The problem with culture change
Why has culture change been so hard to master thus far? Everybody has heard the phrase, “culture beats strategy.” It is something that needs repeating because of the difficulty organizations have in managing culture.
Many culture change initiatives overlook a powerful force at play; the way in which an individual fits in with others in a group.
People have a basic need to fit in with their peers. A bad day can be nothing more than one in which your peers disapprove of something you did. It’s often the sting of thinking about how others see us that makes showing up late, asking a stupid question or forgetting something important so painful. People make an effort to embody the behavior they think is appropriate and expected by those around them.
I hear often of the difficulty in rooting out persistent cultures inside organizations. This difficulty is likely due to the fact that leaders spend time trying to educate people on the negative aspects of an old culture and praise and encourage aspects of the new culture. It’s an attempt that only goes so far.
The reason cultures remain present for so long is because the individuals (whose action constitute the culture) do not establish status in their peer group by acting consistent with a new culture. On the contrary, an individual will stubbornly resist a new culture so long as they can maintain their social network and social status by adhering to old cultural patterns of thinking and acting.
Traditional attempts at culture change focus on crafting communication strategies and getting the language of new cultural value ‘just right.’ Missing in these efforts is a focus on carefully setting up the initiation and self-generated implementation of a new culture on the part of the people that will be needed to exemplify new behavior.
The First Step: Make a Promise
Consider the example of the cultural reality that we continually adopt and reinforce everyday: the American culture of equality. Collectively, the people of the United States forged a new cultural space in 1776 by declaring to the world that “all men are created equal” and established a government to safeguard man’s rights.
The United States made a promise to the world to safeguard the equality of men. It is interesting, but not surprising, to note that much of the justifiable criticism levied on the actions of the United States throughout history followed those episodes in which the nation failed to live up to the very promise it itself had made to the world. The popular history of the U.S. can be seen as the struggle to honor and live up to the promise it made in 1776.
Leaders will recognize the incredible power of an authentic promise. Making a promise ‘in public’ in effect creates a new identity for individuals. Importantly, maintaining the integrity of that new identity in the eyes of one’s peers (i.e., ‘fitting into’ the new cultural space of one’s social network) requires new action; the very kind leaders are looking for in a new culture.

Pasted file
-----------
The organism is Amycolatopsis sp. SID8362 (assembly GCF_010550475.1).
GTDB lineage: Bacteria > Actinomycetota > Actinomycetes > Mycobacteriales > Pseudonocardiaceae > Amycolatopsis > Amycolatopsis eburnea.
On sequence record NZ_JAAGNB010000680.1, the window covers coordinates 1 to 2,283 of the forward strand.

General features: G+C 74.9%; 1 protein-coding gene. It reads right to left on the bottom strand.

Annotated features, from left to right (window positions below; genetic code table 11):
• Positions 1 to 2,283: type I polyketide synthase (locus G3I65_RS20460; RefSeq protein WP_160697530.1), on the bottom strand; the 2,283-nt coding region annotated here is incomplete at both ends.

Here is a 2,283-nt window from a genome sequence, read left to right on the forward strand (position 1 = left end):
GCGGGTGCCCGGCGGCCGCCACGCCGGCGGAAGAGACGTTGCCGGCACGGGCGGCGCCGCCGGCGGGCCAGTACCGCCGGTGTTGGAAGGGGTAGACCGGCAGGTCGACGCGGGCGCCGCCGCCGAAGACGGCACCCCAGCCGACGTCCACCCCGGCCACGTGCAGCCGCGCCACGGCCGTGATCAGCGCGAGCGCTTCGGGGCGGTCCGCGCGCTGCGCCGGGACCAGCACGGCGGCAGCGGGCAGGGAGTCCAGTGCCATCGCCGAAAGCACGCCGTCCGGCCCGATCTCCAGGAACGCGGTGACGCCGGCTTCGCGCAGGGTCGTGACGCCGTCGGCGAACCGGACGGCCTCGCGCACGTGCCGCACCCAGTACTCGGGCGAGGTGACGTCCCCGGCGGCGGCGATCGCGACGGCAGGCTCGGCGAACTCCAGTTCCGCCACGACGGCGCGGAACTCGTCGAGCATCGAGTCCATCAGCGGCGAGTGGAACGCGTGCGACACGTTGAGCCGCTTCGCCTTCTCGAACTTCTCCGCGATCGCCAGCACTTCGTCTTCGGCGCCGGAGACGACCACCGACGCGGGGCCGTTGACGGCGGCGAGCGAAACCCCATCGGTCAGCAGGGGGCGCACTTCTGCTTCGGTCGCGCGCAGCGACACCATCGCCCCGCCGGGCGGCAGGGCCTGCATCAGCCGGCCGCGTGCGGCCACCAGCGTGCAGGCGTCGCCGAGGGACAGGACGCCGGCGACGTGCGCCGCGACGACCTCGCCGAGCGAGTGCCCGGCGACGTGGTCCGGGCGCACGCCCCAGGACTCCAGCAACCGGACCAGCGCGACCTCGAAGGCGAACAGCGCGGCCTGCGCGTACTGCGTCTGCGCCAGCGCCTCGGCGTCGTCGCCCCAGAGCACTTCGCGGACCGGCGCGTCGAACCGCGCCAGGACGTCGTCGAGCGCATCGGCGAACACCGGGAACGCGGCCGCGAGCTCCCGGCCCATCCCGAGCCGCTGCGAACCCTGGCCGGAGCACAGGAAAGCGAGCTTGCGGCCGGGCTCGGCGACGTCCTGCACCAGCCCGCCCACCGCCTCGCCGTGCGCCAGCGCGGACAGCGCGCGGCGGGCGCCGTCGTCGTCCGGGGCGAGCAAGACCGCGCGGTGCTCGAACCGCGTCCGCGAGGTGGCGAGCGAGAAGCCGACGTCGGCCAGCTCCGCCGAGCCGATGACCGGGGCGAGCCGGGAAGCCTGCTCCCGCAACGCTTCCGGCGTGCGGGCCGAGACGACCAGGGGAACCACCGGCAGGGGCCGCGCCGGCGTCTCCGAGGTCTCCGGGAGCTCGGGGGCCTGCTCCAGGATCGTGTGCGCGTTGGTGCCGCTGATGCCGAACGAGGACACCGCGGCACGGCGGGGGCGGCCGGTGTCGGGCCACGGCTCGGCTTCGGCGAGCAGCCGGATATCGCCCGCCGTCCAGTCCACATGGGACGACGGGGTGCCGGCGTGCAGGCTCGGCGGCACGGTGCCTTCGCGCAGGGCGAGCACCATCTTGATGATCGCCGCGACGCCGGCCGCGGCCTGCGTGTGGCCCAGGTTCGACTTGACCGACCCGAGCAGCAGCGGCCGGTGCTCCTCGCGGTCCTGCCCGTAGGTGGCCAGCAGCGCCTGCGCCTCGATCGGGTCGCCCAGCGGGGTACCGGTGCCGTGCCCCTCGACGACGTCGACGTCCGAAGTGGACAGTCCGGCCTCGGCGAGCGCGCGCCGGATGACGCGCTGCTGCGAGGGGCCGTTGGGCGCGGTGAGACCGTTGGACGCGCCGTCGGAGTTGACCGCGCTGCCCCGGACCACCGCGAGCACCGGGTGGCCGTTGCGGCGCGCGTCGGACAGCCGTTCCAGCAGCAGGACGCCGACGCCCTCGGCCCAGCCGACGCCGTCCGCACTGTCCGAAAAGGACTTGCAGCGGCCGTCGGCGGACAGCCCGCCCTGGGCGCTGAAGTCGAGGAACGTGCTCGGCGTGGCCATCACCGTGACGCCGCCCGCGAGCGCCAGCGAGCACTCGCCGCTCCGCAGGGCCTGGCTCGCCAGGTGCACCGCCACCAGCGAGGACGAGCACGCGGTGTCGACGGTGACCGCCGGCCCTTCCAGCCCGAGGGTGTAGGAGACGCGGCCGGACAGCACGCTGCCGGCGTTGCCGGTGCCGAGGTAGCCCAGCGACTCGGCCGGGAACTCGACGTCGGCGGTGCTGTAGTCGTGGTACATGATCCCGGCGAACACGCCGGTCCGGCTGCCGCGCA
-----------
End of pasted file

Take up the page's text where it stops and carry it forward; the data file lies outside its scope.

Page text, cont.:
The Second Step: Establish a Relationship of Integrity
It is not enough to simply make a promise. When I look at those cultural values that are rigorously adhered to, including; discipline in Army units, politeness in Japan, and decorum in legal courtrooms, there always exists a strong feedback mechanism to regulate behavior.
In modern day organizations new cultures can be maintained by having people create relationships of integrity with another person. Inside this relationship, people can reflect on the degree to which they have been acting consistent with the new culture, account for moments in which they do not, and identify new places they can embody the new culture.
When one has created a relationship of integrity with another person the quality of your relationship (and in a small sense, the quality of your social network) is a function of you honoring the new culture you have promised.
Culture change can begin with you.
Culture change is not easy. The bigger and older the organization, the more patterns of thinking and acting are ingrained in people as simply ‘the way we do things around here.’ Nevertheless, even an individual can initiate culture change by asking the following:
- What can I as an individual promise to my colleagues that would create a new culture around me?
- To whom can I be accountable for ensuring I act consistent with that new culture?
It is in the universal need to be accepted by others and to live up to the promises we make to those around us that can be the catalyst for rapid culture change.